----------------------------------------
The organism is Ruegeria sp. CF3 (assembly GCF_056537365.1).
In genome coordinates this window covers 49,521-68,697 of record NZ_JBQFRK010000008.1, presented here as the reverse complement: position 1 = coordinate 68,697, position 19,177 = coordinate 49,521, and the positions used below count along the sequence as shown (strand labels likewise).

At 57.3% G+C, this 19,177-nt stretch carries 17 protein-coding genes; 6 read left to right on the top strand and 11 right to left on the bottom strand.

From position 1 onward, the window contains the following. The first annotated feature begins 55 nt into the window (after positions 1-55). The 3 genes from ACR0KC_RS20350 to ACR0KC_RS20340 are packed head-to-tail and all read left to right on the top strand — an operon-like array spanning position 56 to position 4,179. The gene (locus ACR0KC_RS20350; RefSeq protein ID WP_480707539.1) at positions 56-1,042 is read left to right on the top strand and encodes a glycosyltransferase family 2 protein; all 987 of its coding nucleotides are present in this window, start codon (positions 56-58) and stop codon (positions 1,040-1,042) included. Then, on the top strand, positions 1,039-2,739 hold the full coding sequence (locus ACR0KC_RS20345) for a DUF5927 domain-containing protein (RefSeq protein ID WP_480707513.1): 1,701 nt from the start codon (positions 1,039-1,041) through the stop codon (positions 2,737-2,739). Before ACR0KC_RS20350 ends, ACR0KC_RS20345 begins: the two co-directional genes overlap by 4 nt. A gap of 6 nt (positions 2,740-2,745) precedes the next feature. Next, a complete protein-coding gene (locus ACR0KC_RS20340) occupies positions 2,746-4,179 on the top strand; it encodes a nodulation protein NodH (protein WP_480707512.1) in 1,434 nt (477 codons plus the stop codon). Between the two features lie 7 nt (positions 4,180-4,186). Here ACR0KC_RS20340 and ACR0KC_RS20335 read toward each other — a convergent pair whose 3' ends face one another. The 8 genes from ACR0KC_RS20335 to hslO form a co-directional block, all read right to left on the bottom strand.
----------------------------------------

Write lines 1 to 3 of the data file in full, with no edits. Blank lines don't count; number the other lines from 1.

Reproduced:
The organism is Ruegeria sp. CF3 (assembly GCF_056537365.1).
In genome coordinates this window covers 49,521-68,697 of record NZ_JBQFRK010000008.1, presented here as the reverse complement: position 1 = coordinate 68,697, position 19,177 = coordinate 49,521, and the positions used below count along the sequence as shown (strand labels likewise).

At 57.3% G+C, this 19,177-nt stretch carries 17 protein-coding genes; 6 read left to right on the top strand and 11 right to left on the bottom strand.